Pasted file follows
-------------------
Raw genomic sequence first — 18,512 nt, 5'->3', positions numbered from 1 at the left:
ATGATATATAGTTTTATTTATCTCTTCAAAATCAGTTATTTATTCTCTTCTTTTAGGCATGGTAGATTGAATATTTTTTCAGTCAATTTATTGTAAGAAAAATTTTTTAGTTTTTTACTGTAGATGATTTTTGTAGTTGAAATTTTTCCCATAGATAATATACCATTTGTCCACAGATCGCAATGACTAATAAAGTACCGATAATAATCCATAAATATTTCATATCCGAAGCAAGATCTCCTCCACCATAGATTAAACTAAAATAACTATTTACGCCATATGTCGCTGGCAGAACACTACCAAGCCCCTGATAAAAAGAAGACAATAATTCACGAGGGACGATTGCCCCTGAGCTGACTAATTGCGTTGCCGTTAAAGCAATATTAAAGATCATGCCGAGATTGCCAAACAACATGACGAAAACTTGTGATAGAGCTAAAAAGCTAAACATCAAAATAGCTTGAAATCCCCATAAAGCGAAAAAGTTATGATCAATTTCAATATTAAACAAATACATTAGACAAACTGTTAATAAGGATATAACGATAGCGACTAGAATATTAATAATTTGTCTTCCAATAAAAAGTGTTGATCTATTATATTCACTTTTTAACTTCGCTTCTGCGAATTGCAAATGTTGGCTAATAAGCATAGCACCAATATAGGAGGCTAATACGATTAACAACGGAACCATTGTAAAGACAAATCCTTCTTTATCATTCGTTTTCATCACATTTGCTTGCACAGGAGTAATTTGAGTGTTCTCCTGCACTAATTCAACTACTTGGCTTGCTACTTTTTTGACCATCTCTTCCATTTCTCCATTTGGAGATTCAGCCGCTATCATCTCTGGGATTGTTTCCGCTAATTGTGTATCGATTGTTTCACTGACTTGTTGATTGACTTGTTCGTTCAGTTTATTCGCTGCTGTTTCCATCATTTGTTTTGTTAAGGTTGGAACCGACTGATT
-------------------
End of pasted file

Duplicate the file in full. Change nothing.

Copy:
Raw genomic sequence first — 18,512 nt, 5'->3', positions numbered from 1 at the left:
ATGATATATAGTTTTATTTATCTCTTCAAAATCAGTTATTTATTCTCTTCTTTTAGGCATGGTAGATTGAATATTTTTTCAGTCAATTTATTGTAAGAAAAATTTTTTAGTTTTTTACTGTAGATGATTTTTGTAGTTGAAATTTTTCCCATAGATAATATACCATTTGTCCACAGATCGCAATGACTAATAAAGTACCGATAATAATCCATAAATATTTCATATCCGAAGCAAGATCTCCTCCACCATAGATTAAACTAAAATAACTATTTACGCCATATGTCGCTGGCAGAACACTACCAAGCCCCTGATAAAAAGAAGACAATAATTCACGAGGGACGATTGCCCCTGAGCTGACTAATTGCGTTGCCGTTAAAGCAATATTAAAGATCATGCCGAGATTGCCAAACAACATGACGAAAACTTGTGATAGAGCTAAAAAGCTAAACATCAAAATAGCTTGAAATCCCCATAAAGCGAAAAAGTTATGATCAATTTCAATATTAAACAAATACATTAGACAAACTGTTAATAAGGATATAACGATAGCGACTAGAATATTAATAATTTGTCTTCCAATAAAAAGTGTTGATCTATTATATTCACTTTTTAACTTCGCTTCTGCGAATTGCAAATGTTGGCTAATAAGCATAGCACCAATATAGGAGGCTAATACGATTAACAACGGAACCATTGTAAAGACAAATCCTTCTTTATCATTCGTTTTCATCACATTTGCTTGCACAGGAGTAATTTGAGTGTTCTCCTGCACTAATTCAACTACTTGGCTTGCTACTTTTTTGACCATCTCTTCCATTTCTCCATTTGGAGATTCAGCCGCTATCATCTCTGGGATTGTTTCCGCTAATTGTGTATCGATTGTTTCACTGACTTGTTGATTGACTTGTTCGTTCAGTTTATTCGCTGCTGTTTCCATCATTTGTTTTGTTAAGGTTGGAACCGACTGATT